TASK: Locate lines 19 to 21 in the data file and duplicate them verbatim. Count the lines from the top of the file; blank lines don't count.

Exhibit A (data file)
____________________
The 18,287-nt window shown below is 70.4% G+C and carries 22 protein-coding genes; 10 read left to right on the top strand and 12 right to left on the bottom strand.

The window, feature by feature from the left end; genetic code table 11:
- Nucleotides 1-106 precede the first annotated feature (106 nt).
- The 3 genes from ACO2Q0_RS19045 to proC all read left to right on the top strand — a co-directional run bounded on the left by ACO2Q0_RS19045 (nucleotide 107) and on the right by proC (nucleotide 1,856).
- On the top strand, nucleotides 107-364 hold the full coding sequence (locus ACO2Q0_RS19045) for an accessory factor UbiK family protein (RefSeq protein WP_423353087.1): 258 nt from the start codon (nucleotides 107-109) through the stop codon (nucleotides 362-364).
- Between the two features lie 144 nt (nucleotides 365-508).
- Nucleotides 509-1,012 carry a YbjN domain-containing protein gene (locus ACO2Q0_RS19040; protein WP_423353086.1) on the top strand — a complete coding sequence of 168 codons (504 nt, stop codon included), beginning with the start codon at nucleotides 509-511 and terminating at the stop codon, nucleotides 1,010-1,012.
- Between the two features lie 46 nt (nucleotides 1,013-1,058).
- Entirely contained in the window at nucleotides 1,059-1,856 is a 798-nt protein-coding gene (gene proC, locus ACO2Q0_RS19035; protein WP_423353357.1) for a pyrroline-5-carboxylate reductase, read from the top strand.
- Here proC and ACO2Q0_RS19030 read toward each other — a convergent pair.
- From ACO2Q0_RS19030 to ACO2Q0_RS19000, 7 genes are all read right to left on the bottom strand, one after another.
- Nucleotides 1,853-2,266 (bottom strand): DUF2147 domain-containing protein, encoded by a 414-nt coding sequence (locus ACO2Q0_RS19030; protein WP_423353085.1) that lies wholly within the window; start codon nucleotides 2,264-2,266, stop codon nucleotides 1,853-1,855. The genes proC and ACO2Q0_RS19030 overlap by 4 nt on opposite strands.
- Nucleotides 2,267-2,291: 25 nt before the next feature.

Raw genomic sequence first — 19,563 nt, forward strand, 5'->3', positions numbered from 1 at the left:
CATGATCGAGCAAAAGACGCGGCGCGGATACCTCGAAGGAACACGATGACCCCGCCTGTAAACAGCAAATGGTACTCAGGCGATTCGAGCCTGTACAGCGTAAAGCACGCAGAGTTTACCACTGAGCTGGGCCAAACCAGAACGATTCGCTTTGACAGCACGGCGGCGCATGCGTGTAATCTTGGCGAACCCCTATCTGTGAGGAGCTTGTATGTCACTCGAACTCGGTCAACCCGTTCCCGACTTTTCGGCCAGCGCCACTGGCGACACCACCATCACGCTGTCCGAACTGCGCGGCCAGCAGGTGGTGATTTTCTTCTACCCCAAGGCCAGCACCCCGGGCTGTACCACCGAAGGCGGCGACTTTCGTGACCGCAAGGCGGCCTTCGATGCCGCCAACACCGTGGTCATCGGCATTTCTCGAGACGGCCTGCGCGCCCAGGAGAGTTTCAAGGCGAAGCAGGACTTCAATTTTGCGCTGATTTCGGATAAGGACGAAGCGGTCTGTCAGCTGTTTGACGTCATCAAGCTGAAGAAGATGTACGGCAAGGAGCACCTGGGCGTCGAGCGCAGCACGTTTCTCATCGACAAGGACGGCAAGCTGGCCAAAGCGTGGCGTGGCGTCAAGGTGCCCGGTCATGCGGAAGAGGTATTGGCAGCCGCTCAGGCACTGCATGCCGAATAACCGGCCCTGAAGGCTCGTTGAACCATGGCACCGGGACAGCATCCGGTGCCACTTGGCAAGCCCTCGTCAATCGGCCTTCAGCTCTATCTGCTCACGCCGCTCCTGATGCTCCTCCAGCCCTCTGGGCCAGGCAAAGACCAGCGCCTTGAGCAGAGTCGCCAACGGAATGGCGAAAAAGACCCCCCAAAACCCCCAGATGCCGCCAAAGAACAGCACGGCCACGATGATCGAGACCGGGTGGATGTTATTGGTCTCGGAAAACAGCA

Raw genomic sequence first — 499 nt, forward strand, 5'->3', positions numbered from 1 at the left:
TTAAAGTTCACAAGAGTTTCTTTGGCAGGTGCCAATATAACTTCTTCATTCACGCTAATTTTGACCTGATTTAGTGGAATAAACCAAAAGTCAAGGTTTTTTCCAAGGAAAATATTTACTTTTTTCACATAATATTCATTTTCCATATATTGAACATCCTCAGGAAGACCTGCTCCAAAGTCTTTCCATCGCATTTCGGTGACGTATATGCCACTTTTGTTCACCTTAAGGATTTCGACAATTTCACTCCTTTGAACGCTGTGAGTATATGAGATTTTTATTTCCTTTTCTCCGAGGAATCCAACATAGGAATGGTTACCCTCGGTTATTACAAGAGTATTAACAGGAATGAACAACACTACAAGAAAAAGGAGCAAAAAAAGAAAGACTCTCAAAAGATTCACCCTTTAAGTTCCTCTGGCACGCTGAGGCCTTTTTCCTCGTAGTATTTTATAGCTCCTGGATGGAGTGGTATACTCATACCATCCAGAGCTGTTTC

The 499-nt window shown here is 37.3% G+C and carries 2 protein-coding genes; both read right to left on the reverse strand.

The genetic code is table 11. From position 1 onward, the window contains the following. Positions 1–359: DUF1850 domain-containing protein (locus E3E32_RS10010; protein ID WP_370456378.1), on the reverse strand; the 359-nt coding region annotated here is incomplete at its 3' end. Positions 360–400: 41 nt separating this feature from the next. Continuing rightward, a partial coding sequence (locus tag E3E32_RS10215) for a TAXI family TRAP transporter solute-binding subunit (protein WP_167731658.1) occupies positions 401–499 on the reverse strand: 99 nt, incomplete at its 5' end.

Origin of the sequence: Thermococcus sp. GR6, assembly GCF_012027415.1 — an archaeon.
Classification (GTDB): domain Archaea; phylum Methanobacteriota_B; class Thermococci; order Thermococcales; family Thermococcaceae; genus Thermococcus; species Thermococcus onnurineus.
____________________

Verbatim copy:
The genetic code is table 11. From position 1 onward, the window contains the following. Positions 1–359: DUF1850 domain-containing protein (locus E3E32_RS10010; protein ID WP_370456378.1), on the reverse strand; the 359-nt coding region annotated here is incomplete at its 3' end. Positions 360–400: 41 nt separating this feature from the next. Continuing rightward, a partial coding sequence (locus tag E3E32_RS10215) for a TAXI family TRAP transporter solute-binding subunit (protein WP_167731658.1) occupies positions 401–499 on the reverse strand: 99 nt, incomplete at its 5' end.

Origin of the sequence: Thermococcus sp. GR6, assembly GCF_012027415.1 — an archaeon.
Classification (GTDB): domain Archaea; phylum Methanobacteriota_B; class Thermococci; order Thermococcales; family Thermococcaceae; genus Thermococcus; species Thermococcus onnurineus.